Mercury's Brahms crater is named for the nineteenth century German composer and pianist Johannes Brahms. Brahms is a complex crater with a central peak and terraced walls, like its neighbor Verdi. Smaller secondary craters are numerous in this scene and surround Brahms in all directions.
This image was acquired as part of MDIS's high-resolution surface morphology base map. The surface morphology base map will cover more than 90% of Mercury's surface with an average resolution of 250 meters/pixel (0.16 miles/pixel or 820 feet/pixel). Images acquired for the surface morphology base map typically have off-vertical Sun angles (i.e., high incidence angles) and visible shadows so as to reveal clearly the topographic form of geologic features.
On March 17, 2011 (March 18, 2011, UTC), MESSENGER became the first spacecraft ever to orbit the planet Mercury. The mission is currently in its commissioning phase, during which spacecraft and instrument performance are verified through a series of specially designed checkout activities. In the course of the one-year primary mission, the spacecraft's seven scientific instruments and radio science investigation will unravel the history and evolution of the Solar System's innermost planet. Visit the Why Mercury? section of this website to learn more about the science questions that the MESSENGER mission has set out to answer.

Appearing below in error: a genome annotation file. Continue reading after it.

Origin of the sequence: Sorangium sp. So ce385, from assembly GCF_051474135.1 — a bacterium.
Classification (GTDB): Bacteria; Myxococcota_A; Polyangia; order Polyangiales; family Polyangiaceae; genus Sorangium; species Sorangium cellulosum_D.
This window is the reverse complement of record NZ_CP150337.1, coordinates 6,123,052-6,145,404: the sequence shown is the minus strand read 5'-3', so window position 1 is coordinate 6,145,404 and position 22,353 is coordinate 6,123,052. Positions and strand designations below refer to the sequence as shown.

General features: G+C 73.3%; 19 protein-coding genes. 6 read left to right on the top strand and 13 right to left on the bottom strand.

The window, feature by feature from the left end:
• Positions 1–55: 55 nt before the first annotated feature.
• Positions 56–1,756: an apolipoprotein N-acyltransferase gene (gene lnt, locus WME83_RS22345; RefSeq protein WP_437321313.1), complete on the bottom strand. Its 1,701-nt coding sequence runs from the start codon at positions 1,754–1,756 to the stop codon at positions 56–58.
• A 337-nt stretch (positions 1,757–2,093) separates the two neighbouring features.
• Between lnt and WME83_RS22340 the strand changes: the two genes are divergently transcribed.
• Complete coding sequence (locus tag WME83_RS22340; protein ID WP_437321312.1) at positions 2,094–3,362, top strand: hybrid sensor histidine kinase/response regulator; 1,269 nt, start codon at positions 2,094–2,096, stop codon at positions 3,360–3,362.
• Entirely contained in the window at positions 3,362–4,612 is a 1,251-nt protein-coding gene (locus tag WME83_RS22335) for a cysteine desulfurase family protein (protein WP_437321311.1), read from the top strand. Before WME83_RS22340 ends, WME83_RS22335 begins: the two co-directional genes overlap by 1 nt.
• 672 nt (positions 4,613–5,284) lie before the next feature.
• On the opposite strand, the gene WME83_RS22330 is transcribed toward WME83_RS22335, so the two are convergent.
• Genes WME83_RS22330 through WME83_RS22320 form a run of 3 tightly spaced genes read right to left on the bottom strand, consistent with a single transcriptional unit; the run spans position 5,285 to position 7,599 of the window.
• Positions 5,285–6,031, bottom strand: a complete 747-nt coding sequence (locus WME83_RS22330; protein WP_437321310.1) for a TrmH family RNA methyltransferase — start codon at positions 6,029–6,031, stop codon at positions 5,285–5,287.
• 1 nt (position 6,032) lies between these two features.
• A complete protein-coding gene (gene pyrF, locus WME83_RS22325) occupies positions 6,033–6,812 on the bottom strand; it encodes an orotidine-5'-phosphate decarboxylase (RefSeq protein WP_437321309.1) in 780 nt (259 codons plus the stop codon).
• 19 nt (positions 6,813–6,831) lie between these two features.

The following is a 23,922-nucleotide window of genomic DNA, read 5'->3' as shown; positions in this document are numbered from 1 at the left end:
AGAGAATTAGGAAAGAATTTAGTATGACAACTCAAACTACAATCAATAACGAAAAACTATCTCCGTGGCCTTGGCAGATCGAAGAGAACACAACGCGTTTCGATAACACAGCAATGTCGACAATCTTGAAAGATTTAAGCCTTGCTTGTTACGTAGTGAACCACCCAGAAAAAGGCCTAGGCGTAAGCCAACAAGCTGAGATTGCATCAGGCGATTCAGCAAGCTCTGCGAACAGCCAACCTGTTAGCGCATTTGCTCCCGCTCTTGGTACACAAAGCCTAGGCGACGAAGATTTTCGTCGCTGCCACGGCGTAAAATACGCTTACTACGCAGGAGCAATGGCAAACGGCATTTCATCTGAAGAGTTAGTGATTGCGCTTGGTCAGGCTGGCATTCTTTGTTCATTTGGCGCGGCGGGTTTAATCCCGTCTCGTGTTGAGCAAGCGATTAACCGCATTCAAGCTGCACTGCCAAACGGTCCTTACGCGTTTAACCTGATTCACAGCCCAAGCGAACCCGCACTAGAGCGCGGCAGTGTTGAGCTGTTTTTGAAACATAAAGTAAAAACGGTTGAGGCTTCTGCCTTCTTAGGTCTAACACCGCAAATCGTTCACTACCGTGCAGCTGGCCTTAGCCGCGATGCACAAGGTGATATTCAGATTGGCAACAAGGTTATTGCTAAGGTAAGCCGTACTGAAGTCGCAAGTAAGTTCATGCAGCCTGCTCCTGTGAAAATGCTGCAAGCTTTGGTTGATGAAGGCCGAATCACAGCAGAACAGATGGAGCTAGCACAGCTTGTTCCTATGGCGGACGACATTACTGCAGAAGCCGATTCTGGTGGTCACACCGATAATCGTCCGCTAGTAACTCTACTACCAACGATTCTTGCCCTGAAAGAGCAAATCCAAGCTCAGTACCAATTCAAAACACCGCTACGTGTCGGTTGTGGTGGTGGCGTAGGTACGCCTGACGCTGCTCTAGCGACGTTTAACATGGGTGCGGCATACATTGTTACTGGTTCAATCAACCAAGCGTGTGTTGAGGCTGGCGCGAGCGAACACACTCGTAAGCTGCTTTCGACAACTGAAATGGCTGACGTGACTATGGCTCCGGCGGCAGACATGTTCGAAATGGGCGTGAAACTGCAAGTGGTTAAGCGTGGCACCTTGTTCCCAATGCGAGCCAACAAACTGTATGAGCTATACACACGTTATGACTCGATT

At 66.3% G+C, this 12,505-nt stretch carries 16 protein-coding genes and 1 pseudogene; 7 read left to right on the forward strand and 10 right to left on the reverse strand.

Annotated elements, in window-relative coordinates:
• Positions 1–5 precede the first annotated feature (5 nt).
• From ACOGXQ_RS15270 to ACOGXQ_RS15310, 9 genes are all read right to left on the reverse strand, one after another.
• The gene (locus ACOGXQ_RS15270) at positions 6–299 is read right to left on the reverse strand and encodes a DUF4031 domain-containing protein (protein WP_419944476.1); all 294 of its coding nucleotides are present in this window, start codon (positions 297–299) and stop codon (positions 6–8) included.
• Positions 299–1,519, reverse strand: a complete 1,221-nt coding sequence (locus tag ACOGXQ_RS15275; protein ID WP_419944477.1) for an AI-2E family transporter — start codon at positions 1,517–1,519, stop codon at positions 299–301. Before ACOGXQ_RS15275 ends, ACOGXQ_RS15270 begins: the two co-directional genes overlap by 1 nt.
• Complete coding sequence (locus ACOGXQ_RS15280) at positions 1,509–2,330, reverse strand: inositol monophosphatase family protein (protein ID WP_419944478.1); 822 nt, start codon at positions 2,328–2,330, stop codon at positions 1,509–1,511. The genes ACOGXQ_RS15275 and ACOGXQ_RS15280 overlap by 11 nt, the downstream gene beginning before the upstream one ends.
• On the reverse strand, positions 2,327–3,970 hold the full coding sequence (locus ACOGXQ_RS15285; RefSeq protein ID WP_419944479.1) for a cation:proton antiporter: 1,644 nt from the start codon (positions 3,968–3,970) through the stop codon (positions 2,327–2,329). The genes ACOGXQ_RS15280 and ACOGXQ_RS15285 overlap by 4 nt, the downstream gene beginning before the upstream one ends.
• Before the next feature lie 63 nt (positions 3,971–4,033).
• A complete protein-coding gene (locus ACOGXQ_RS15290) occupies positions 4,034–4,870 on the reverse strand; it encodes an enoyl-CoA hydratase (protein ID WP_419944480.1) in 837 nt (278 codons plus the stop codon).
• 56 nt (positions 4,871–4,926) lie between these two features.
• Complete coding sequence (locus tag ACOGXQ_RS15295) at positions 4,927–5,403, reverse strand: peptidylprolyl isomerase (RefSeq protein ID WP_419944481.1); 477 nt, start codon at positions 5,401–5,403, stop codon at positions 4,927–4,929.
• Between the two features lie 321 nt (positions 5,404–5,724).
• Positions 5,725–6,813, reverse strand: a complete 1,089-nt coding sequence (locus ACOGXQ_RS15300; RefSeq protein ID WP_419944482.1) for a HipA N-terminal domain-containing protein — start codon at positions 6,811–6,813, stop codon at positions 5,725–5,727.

Date acquired: May 06, 2011
Image Mission Elapsed Time (MET): 213198510
Image ID: 220726
Instrument: Wide Angle Camera (WAC) of the Mercury Dual Imaging System (MDIS)
WAC filter: 7 (748 nanometers)
Center Latitude: 57.62°
Center Longitude: 181.3° E
Resolution: 207 meters/pixel
Scale: Brahms has a diameter of 100 kilometers
Incidence Angle: 76.3°
Emission Angle: 37.4°
Phase Angle: 113.7°
These images are from MESSENGER, a NASA Discovery mission to conduct the first orbital study of the innermost planet, Mercury. For information regarding the use of images, see the MESSENGER image use policy.